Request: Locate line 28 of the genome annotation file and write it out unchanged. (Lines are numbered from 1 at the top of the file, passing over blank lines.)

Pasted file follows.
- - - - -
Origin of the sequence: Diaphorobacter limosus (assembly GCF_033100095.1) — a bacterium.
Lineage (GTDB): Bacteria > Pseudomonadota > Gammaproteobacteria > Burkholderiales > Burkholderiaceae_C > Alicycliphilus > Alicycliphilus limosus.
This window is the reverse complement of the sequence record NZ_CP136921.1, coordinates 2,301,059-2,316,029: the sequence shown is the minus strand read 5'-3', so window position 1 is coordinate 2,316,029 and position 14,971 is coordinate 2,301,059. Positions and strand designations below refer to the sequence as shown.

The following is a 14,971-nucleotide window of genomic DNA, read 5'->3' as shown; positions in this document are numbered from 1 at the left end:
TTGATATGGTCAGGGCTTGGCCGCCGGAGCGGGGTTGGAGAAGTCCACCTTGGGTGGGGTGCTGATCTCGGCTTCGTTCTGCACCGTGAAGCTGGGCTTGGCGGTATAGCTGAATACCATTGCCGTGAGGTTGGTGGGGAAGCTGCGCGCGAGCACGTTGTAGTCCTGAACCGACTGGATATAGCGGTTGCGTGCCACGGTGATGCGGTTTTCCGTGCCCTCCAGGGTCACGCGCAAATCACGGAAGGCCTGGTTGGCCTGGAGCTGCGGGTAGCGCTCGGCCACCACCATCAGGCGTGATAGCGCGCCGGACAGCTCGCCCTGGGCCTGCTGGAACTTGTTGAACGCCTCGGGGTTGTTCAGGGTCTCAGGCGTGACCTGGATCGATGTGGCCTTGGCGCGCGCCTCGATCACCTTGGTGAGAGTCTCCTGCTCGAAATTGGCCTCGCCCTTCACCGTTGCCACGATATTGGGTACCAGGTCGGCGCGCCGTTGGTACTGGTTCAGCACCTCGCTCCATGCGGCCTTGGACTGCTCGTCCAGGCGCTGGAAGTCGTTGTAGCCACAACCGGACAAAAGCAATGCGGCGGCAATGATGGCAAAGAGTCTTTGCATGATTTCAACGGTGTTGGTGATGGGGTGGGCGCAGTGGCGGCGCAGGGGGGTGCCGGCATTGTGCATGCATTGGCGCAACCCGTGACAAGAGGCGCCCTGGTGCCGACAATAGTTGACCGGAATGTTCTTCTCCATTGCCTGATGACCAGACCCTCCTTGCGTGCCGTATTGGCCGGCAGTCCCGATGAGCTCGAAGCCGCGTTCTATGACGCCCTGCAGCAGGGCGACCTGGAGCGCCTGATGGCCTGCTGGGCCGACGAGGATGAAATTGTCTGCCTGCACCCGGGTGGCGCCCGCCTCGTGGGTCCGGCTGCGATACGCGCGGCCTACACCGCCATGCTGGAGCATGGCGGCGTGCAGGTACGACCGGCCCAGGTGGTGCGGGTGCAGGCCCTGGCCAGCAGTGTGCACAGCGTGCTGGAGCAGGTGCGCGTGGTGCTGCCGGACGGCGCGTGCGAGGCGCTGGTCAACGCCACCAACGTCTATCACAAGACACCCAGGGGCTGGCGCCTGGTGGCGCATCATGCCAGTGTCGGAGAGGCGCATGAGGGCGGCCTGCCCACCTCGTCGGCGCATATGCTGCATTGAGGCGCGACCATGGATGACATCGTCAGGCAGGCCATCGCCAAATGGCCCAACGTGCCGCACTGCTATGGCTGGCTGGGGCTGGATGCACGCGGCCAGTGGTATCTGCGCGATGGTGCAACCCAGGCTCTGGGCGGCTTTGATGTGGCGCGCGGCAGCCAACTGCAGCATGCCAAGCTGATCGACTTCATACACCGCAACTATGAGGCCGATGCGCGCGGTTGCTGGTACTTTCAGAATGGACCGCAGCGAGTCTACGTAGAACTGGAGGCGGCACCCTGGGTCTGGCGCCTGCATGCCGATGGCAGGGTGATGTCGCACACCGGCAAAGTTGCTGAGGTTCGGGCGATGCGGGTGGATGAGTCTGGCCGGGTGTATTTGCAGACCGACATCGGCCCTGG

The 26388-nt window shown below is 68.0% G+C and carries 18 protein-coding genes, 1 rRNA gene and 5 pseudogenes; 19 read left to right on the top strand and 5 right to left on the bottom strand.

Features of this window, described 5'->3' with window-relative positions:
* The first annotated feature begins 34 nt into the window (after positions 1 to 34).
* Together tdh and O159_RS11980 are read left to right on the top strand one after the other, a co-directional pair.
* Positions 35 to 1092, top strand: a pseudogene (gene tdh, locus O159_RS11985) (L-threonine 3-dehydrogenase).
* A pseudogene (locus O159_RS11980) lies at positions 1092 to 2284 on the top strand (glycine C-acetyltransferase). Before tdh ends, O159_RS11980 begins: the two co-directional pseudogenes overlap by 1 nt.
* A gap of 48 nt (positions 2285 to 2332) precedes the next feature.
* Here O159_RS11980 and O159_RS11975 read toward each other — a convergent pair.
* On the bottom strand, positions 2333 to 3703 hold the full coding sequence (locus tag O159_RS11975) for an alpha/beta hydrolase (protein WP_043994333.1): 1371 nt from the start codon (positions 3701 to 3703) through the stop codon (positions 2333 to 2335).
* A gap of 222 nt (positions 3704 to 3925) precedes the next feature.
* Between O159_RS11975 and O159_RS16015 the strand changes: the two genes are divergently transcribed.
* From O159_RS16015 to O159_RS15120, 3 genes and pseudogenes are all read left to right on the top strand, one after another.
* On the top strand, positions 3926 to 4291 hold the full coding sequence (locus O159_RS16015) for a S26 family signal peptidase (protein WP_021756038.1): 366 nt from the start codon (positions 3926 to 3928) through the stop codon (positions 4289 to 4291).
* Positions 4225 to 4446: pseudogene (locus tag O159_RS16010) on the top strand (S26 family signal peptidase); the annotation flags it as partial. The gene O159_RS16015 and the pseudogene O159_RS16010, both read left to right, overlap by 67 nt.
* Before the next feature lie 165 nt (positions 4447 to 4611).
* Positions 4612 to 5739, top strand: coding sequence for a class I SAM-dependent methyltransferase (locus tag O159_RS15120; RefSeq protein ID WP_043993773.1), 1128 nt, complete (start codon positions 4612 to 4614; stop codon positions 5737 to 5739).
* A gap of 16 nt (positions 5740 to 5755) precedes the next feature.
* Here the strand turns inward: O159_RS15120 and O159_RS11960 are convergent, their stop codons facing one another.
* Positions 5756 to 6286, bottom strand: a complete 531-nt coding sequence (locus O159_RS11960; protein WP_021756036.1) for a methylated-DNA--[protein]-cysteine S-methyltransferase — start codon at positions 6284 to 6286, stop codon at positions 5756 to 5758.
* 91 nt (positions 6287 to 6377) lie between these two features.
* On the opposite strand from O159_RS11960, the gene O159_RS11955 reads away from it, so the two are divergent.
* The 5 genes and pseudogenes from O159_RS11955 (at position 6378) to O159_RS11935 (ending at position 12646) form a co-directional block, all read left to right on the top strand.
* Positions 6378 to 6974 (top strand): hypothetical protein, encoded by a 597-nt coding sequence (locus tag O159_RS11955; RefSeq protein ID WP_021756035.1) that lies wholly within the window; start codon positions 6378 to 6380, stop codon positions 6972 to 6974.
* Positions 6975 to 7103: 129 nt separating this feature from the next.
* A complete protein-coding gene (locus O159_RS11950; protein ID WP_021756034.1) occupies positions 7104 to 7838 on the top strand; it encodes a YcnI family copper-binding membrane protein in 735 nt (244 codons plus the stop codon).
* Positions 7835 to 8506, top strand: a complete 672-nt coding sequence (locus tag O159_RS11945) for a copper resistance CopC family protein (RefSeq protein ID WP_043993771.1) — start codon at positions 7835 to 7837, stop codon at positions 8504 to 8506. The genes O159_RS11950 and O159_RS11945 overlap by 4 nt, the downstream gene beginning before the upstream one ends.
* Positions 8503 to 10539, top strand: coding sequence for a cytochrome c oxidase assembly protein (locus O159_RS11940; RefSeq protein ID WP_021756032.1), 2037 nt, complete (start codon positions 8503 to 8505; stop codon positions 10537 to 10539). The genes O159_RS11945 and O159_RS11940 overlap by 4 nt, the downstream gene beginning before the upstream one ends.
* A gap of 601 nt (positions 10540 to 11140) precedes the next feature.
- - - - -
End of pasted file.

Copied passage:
* Positions 6378 to 6974 (top strand): hypothetical protein, encoded by a 597-nt coding sequence (locus tag O159_RS11955; RefSeq protein ID WP_021756035.1) that lies wholly within the window; start codon positions 6378 to 6380, stop codon positions 6972 to 6974.